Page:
Former O.C. deputy sheriff indicted, charged with breaking into dead man’s home
A former Orange County sheriff’s deputy has been indicted for allegedly stealing 15 firearms and other items from a Yorba Linda home where he had found a dead man during a welfare check.
Steve Hortz, a 12-year-department veteran, discovered the man’s body during his official duties this summer. Over the next few weeks, he was captured on surveillance video returning to the home and breaking into it three times, including once while on duty and wearing his sheriff’s uniform, to steal the firearms, according to the grand jury indictment.
“I am so angry and beyond disappointed. This act in and of itself has done so much damage to the public perception of law enforcement and the timing could not be more detrimental,” said Orange County Dist. Atty. Todd Spitzer, a former Los Angeles police reserve officer. “The community must be able to trust those who wear the badge and have complete confidence that they are there to protect and serve the community rather than exploit that trust to rob the very people they are sworn to safeguard.”
Hortz, 42, of San Dimas, was indicted Monday on three felony counts of second-degree burglary and two felony counts of grand theft of a firearm. The former deputy did not reply to calls seeking comment.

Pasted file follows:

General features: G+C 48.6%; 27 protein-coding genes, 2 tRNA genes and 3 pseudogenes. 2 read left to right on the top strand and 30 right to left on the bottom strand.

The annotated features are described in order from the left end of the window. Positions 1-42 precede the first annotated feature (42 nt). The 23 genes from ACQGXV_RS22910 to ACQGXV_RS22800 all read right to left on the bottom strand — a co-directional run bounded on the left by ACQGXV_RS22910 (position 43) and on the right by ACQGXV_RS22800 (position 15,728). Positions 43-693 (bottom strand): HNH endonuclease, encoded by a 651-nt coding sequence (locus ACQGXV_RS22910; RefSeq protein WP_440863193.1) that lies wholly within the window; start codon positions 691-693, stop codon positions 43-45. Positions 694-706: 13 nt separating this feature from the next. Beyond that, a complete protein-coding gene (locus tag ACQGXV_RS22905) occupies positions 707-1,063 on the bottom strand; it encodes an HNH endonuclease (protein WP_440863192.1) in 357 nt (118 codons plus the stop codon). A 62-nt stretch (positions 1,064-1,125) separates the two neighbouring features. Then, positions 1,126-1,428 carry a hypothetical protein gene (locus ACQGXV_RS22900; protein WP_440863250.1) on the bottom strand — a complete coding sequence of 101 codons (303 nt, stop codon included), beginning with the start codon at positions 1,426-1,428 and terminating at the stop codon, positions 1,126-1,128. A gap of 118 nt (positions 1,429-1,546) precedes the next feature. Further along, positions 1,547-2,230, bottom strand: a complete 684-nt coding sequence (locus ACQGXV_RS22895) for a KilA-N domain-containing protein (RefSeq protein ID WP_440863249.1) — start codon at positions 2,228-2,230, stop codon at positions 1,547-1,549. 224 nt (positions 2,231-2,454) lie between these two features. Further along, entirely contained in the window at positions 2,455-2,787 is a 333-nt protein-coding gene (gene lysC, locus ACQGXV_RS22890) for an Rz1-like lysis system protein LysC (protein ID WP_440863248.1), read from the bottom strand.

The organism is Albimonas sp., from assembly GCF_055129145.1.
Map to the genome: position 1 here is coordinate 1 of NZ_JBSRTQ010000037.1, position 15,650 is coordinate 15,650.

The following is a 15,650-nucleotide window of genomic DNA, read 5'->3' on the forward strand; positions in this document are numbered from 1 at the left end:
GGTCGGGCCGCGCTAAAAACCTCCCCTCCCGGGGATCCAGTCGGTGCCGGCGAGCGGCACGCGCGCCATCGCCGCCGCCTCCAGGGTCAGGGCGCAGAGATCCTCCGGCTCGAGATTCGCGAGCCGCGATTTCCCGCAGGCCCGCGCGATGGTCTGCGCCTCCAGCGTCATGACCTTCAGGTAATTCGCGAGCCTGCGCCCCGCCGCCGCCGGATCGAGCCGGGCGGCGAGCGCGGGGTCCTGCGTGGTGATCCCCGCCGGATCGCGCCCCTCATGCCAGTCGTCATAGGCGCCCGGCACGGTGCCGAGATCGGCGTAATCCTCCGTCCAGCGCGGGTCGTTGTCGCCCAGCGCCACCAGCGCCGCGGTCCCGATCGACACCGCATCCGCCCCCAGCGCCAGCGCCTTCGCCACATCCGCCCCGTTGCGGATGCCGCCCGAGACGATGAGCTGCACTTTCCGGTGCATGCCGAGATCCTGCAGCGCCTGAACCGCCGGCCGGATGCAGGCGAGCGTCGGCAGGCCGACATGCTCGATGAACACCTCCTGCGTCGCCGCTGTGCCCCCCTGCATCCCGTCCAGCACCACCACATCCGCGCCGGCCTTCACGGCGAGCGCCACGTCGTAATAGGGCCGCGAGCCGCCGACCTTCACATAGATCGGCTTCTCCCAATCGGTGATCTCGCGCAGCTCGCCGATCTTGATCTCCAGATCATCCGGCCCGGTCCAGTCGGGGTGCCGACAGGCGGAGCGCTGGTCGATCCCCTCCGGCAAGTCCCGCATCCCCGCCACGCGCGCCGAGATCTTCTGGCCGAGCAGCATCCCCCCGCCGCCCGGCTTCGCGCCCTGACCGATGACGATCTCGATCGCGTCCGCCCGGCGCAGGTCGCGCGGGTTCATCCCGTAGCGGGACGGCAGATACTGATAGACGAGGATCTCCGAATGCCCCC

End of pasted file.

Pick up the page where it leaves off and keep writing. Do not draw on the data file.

On July 20, Hortz accompanied two other Sheriff’s Department employees to a home on Via Angelina Drive in Yorba Linda and discovered the body of a man who was later determined to have died of natural causes.
The indictment accuses Hortz of returning to the home in uniform on July 27 and breaking into it while he was on duty.
He then allegedly returned to the home two more times on Aug. 10 and Aug. 16, minutes before he was scheduled to start his shift, and stole more items from the home.
A probate attorney handling the deceased man’s estate discovered evidence of the alleged thefts and contacted the Orange County Sheriff’s Department, which initiated an investigation.
Deputies arrested Hortz on Sept. 10, and later that month, he resigned rather than be terminated.
The former deputy is scheduled to be arraigned on Jan. 26. If convicted on all charges, he could face up to four years and four months in state prison.
“The suspected criminal actions of this deputy are a violation of public trust, are inexcusable and intolerable,” said Sheriff Don Barnes following the arrest. “This deputy will be held accountable through a swift and thorough process including a full criminal and internal administrative investigation.”
The view from Sacramento
For reporting and exclusive analysis from bureau chief John Myers, get our California Politics newsletter.
You may occasionally receive promotional content from the Los Angeles Times.